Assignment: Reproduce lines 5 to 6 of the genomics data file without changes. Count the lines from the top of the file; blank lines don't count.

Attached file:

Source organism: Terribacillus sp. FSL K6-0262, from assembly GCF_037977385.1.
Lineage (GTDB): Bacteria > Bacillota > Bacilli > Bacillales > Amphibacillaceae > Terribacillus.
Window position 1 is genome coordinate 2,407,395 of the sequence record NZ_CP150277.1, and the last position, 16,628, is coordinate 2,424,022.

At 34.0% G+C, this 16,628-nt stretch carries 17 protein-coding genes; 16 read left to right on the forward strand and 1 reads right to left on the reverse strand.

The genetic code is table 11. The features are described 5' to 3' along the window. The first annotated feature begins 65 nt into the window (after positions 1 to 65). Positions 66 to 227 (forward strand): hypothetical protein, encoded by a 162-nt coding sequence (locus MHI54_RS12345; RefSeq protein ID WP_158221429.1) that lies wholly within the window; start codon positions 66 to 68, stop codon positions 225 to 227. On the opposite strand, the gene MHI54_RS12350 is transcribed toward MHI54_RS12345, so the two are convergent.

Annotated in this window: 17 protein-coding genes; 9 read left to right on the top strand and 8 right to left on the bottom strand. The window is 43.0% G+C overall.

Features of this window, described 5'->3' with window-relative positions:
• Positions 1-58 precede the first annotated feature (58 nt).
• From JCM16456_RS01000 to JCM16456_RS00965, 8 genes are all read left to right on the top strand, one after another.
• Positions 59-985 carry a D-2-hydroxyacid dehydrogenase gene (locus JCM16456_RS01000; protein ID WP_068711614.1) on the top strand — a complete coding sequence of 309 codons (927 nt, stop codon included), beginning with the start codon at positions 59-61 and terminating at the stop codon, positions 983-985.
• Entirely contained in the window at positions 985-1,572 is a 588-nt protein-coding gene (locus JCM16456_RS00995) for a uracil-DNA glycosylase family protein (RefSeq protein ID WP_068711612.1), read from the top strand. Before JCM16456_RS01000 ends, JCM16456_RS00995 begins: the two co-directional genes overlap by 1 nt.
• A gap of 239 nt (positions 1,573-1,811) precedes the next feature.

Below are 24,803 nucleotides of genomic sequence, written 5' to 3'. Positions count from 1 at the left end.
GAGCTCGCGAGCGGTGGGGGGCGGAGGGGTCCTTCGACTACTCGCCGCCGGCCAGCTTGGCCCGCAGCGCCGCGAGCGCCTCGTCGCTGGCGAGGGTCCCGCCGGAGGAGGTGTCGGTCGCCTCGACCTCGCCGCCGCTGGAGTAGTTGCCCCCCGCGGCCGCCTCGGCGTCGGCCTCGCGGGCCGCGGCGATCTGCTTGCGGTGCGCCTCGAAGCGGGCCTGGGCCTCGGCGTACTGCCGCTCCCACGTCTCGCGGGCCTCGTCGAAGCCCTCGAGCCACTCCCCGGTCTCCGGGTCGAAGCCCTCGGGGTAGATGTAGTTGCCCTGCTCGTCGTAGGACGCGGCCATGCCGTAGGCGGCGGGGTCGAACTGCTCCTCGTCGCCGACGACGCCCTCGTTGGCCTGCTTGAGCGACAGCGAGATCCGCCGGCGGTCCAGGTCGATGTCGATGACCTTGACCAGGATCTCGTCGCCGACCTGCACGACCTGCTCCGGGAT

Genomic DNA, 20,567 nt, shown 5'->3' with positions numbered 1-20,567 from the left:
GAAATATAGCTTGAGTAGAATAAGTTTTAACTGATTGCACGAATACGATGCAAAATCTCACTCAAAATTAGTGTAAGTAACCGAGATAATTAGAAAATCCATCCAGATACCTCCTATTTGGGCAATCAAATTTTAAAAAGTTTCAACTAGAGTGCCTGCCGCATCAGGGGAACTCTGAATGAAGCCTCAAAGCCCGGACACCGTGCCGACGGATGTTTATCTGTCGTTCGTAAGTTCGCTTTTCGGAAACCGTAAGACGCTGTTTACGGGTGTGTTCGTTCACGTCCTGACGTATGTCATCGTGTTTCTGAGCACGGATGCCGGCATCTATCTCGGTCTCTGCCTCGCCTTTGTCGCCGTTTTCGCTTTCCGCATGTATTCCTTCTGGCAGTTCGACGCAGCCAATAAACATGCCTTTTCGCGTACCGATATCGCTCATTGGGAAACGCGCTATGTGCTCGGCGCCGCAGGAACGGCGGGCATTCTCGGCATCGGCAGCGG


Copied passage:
The genetic code is table 11. The features are described 5' to 3' along the window. The first annotated feature begins 65 nt into the window (after positions 1 to 65). Positions 66 to 227 (forward strand): hypothetical protein, encoded by a 162-nt coding sequence (locus MHI54_RS12345; RefSeq protein ID WP_158221429.1) that lies wholly within the window; start codon positions 66 to 68, stop codon positions 225 to 227. On the opposite strand, the gene MHI54_RS12350 is transcribed toward MHI54_RS12345, so the two are convergent.

Annotated in this window: 17 protein-coding genes; 9 read left to right on the top strand and 8 right to left on the bottom strand. The window is 43.0% G+C overall.